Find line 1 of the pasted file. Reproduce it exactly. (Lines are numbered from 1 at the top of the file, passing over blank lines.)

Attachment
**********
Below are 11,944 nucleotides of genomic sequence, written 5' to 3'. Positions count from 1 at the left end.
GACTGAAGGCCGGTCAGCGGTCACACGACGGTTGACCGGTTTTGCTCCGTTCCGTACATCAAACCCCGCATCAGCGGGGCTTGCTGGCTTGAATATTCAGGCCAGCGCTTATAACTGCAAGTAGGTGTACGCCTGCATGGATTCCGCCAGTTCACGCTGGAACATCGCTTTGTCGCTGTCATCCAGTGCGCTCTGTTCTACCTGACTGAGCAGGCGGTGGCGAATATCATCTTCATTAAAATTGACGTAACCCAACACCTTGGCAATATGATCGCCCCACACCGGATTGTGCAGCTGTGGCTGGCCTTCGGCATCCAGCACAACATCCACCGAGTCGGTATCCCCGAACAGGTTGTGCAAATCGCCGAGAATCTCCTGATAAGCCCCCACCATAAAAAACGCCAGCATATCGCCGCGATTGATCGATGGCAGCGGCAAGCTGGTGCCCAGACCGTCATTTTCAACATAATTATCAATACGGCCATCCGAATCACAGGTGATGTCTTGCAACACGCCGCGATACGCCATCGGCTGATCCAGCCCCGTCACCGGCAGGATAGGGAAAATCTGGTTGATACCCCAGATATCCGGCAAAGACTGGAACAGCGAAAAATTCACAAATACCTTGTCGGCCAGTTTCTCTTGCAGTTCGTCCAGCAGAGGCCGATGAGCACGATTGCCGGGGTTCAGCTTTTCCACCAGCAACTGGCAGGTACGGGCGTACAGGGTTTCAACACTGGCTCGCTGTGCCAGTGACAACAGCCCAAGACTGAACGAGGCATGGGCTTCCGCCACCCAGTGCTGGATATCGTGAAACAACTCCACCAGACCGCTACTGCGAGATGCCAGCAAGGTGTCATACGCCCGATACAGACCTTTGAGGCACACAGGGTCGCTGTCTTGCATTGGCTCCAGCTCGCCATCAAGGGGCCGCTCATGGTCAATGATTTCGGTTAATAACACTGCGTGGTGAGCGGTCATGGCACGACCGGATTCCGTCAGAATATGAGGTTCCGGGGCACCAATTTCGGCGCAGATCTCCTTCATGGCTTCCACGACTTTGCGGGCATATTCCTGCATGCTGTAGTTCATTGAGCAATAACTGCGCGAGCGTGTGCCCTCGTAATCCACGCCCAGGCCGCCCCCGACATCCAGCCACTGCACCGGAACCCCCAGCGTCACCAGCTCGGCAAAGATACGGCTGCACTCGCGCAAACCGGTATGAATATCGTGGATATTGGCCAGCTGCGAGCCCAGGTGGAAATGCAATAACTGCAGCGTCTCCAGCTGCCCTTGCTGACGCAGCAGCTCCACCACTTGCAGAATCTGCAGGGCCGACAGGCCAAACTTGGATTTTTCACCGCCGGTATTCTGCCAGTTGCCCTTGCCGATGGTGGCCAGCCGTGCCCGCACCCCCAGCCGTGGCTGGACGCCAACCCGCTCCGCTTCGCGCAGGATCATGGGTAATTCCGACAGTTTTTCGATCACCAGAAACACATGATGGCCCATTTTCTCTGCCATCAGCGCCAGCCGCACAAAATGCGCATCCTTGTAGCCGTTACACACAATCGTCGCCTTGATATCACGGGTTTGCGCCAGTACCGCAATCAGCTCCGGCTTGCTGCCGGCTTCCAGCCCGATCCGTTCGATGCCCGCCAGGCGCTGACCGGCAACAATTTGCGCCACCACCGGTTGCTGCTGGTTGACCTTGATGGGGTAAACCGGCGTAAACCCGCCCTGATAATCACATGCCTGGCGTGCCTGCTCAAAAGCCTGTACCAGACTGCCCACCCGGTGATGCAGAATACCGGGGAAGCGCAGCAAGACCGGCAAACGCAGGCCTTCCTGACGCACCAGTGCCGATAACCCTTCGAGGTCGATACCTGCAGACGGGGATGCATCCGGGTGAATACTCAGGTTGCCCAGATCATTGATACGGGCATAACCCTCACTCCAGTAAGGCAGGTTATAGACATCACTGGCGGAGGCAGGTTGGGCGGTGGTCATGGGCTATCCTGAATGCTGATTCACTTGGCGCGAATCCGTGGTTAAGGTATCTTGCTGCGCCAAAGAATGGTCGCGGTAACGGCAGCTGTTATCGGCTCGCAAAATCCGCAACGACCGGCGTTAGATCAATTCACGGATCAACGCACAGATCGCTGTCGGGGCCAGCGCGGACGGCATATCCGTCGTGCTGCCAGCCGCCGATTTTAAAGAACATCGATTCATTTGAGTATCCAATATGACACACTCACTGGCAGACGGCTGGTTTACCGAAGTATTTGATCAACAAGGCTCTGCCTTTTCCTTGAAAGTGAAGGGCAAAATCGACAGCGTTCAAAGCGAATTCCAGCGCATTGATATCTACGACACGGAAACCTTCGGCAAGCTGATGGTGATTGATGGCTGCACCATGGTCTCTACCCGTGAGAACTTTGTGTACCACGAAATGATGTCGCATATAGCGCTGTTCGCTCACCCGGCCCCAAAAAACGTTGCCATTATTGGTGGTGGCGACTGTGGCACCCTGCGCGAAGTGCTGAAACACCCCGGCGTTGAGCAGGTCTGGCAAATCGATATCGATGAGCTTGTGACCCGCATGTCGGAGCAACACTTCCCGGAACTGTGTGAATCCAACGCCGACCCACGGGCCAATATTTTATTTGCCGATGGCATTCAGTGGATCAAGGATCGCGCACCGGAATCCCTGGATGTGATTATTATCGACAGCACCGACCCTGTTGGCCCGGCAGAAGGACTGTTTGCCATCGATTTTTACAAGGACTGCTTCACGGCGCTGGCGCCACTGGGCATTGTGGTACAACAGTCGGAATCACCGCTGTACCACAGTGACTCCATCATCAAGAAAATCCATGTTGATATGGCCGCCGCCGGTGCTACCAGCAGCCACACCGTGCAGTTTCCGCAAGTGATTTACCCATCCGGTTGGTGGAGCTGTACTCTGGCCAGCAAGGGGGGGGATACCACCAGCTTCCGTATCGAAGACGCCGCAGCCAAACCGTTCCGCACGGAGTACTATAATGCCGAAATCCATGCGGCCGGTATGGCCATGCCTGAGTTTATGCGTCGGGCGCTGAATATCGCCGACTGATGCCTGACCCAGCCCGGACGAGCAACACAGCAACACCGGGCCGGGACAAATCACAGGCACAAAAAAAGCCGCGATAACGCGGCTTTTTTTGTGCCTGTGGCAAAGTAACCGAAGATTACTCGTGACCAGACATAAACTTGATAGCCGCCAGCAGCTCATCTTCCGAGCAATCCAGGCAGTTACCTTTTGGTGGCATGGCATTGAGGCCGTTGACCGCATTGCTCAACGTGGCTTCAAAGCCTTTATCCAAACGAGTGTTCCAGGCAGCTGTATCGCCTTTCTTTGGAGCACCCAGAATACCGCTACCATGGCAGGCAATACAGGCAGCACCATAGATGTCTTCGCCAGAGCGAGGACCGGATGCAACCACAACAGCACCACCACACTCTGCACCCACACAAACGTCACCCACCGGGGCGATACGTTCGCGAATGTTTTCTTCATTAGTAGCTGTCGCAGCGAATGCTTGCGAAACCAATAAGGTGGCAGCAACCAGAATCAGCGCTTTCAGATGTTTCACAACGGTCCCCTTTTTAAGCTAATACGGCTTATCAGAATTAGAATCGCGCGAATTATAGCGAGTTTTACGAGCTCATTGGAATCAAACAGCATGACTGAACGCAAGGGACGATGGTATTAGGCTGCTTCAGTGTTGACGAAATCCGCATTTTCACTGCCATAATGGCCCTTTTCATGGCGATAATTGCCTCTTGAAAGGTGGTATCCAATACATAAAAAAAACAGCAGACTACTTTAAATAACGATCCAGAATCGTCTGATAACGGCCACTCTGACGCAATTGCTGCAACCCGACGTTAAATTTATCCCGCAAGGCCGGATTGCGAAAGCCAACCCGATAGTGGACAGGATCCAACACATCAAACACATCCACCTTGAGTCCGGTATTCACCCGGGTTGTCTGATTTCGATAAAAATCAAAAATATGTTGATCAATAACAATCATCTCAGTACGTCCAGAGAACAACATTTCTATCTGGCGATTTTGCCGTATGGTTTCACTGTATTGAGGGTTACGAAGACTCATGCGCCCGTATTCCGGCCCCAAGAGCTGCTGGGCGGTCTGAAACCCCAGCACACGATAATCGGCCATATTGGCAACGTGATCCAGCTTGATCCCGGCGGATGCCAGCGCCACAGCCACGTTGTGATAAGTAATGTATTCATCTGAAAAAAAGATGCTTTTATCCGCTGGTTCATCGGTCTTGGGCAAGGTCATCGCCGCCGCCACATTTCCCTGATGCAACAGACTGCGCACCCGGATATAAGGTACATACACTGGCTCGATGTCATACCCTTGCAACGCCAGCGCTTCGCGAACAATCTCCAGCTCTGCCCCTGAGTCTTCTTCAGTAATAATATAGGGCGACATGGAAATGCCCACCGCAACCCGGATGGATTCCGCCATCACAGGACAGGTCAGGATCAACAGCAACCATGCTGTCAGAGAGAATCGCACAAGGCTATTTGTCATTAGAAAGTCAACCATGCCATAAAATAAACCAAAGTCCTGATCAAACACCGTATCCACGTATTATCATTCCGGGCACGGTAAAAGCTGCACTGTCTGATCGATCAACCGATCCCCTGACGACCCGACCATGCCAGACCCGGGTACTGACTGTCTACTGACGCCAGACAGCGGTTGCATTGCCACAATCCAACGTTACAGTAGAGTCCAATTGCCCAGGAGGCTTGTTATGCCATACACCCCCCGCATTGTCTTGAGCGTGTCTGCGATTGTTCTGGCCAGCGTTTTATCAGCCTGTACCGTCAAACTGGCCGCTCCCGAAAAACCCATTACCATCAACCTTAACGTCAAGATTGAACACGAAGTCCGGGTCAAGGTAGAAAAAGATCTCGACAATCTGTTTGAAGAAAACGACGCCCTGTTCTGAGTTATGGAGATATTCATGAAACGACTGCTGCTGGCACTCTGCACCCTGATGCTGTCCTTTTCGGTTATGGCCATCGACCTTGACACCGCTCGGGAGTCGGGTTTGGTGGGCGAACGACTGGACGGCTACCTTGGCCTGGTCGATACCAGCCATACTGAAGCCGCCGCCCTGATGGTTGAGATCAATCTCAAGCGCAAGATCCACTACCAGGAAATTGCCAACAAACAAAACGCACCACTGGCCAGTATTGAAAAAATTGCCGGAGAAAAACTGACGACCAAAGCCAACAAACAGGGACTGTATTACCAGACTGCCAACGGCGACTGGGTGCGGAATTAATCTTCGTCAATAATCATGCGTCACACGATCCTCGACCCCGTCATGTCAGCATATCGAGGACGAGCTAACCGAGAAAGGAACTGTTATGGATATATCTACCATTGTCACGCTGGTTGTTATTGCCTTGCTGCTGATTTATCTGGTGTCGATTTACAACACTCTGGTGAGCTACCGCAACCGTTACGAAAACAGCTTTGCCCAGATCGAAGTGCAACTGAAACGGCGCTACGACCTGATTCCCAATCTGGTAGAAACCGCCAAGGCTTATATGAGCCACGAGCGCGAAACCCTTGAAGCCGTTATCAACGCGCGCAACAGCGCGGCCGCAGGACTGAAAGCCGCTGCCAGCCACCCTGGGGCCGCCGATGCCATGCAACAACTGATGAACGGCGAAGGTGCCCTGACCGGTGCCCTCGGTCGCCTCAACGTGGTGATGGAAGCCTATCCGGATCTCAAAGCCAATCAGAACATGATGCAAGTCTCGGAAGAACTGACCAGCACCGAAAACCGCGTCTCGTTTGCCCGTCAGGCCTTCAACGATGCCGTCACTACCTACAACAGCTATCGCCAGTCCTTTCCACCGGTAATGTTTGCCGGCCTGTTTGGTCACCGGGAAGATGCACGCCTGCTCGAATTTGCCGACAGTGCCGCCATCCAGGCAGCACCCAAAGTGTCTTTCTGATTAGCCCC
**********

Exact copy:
Below are 11,944 nucleotides of genomic sequence, written 5' to 3'. Positions count from 1 at the left end.